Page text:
Although these experimental effects were individually demonstrated in humans in short-term trials of fish oil supplementation (3 to 5 g/day), dietary doses (∼0.5 g/day) may result in more modest effects that over the long term combine to reduce CHF risk. In bivariate analyses, tuna/other fish intake correlated with plasma phospholipid EPA + DHA and was inversely associated with blood pressure, C-reactive protein, LV mass, and borderline systolic function at baseline. These associations were most pronounced, and CHF risk was lowest, among persons consuming tuna/other fish at least 3 times/week, the equivalent of ∼500 mg/day EPA + DHA. Conversely, adjustment for these factors only partly attenuated the inverse association between tuna/other fish intake and CHF risk, suggesting that differences in these factors, based upon a single measurement at baseline, do not completely mediate this association.
If tuna/other fish intake reduces the incidence of CHF, effects could be mediated by influences on systolic function, diastolic function, or both. Effects on diastolic function may be particularly relevant in older persons, as nearly two-thirds of older CHF patients have normal systolic function (2). Experimentally observed effects of fish oil on peripheral vascular resistance and LV diastolic filling (8,12–17) are intriguing, suggesting that fatty fish intake could reduce diastolic heart failure. Further investigation of these effects is warranted.
Possible mechanisms: fried fish
The association between fried fish intake and CHF risk appeared partly related to associations with higher risk clinical and lifestyle factors. However, the balance of benefit versus risk of these fish meals may also be unfavorable. Although detailed information on fish species or cooking oils was not available, the lack of correlation with plasma phospholipid n-3 fatty acid levels suggests that these fish meals were mostly lean (white) fish; although frying adds other fatty acids from the frying oil, it does not reduce the absolute n-3 content (29,30). Frying may add oxidation products (30) or, with partially hydrogenated oils, transfatty acids, and frying may also have adverse health effects when oils/fats are used repeatedly for frying (31,32). Thus, if relatively little benefit is present owing to low fish oil content, the net effect may be detrimental. In bivariate analyses in this report, fried fish intake was positively associated with C-reactive protein, LV mass, and borderline systolic function at baseline, each of which predict incident CHF (4). Further investigation is necessary to confirm these observations, determine if they are specific for certain kinds of fish or frying oils, and examine potential mechanisms and alternative explanations. Although it would be premature to conclude that fried fish intake increases the risk of CHF, our findings indicate that intake of such fish meals is unlikely to reduce CHF risk.
The prospective cohort design reduces potential bias from recall differences or control-selection bias. The population-based recruitment strategy enhances generalizability. Standardized assessment of a variety of characteristics increases the capacity to adjust for potential confounding factors. Close follow-up, comprehensive review of potential events, and centralized adjudication reduce the potential for missed or misclassified outcomes.
More detailed information on fish species consumed or other preparation methods was not available. Fish intake was assessed at baseline, and consumption may have changed over time; without bias, this would result in underestimation of the relation between fish consumption and CHF risk. Precise quantification of fish intake was limited by the questionnaire response categories; however, individuals reporting greater tuna/other fish consumption had higher plasma phospholipid EPA + DHA levels, indicating reasonably accurate qualitative ranking of fish intake. Standardized assessment of LV function was not available in all participants at time of CHF diagnosis, so systolic versus diastolic heart failure could not be evaluated. Potential risks of fish intake for other health outcomes, such as from mercury contamination (33), were not evaluated. Residual confounding due to unknown or incompletely measured characteristics could not be excluded. Associations were observed in older, predominantly white individuals participating in a cohort study and may not be generalizable to other populations.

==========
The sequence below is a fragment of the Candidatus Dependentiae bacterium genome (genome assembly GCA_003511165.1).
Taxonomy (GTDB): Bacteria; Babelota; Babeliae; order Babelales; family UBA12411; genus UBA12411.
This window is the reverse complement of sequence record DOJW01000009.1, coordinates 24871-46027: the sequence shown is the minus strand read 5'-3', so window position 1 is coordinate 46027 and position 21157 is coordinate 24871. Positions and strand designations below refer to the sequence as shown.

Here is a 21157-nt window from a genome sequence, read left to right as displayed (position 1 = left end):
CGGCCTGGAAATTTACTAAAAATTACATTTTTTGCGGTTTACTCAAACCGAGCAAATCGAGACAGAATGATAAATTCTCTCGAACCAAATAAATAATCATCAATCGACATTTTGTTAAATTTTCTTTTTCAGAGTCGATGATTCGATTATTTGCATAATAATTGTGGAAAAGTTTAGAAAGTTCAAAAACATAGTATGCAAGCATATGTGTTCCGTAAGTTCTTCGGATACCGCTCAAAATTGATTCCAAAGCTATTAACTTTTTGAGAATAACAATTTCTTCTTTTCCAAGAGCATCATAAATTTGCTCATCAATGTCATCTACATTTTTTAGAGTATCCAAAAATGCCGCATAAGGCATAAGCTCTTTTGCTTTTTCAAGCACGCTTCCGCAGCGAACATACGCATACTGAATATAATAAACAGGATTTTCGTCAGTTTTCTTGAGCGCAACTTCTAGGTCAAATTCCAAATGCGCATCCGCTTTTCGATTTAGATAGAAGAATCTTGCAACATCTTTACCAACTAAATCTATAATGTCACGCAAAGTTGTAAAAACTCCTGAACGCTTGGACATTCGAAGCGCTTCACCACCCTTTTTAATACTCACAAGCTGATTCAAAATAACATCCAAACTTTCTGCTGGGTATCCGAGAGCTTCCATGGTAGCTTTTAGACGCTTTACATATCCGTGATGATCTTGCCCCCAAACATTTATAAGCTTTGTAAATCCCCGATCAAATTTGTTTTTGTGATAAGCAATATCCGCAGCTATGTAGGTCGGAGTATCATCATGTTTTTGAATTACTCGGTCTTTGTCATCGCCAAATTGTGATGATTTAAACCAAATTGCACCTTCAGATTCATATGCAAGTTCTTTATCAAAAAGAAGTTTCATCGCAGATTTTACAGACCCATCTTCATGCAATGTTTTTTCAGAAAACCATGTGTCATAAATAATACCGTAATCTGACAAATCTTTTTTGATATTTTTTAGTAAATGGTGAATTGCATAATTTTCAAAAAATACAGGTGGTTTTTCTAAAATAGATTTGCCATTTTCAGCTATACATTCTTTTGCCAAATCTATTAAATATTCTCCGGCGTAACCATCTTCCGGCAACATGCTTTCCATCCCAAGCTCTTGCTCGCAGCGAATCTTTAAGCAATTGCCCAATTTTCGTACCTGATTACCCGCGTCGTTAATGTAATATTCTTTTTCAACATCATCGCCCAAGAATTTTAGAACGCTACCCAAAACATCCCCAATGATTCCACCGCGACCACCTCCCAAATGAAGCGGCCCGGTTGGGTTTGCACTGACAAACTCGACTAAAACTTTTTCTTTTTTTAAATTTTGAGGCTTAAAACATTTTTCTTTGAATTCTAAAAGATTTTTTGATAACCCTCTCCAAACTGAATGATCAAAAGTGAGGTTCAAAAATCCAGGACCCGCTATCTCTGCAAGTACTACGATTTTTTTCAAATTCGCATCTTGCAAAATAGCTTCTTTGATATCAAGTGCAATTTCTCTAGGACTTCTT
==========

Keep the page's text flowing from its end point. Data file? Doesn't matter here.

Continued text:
Our findings indicate that consumption of tuna and other broiled or baked fish, but not fried fish or fish sandwiches, is associated with lower incidence of CHF among older adults. To our knowledge, this is the first study to investigate associations between fish intake and risk of CHF, poised to become the leading cardiovascular health burden in coming decades. Just as the notion that dietary influences on coronary heart disease risk are principally related to saturated fat intake is a concept increasingly outdated (34,35), the possibility that dietary habits have important influences on other cardiovascular outcomes appears increasingly tenable. Confirmation of these findings in other studies and continued investigation of possible mechanisms of benefit and risk, with attention to different types of fish meals, is indicated.
Supported by contracts N01-HC-85079 through N01-HC-85086, N01-HC-35129, and N01-HC-15103, and a Mentored Clinical Scientist Award (Dr. Mozaffarian; K08-HL-075628) from the National Heart, Lung, and Blood Institute, National Institutes of Health. For participating CHS investigators and institutions, see “About CHS-Principal Investigators and Study Sites” at http://chs-nhlbi.org.
- Abbreviations and Acronyms
- congestive heart failure
- Cardiovascular Health Study
- confidence interval
- docosahexaenoic acid
- eicosapentaenoic acid
- food frequency questionnaire
- hazard ratio
- left ventricular
- Received December 26, 2004.
- Revision received March 8, 2005.
- Accepted March 10, 2005.
- American College of Cardiology Foundation
- American Heart Association
- ↵Centers for Medicare and Medicaid Services. Available at: http://www.cms.hhs.gov/media/press/release.asp?Counter = 247. Accessed January 17, 2004.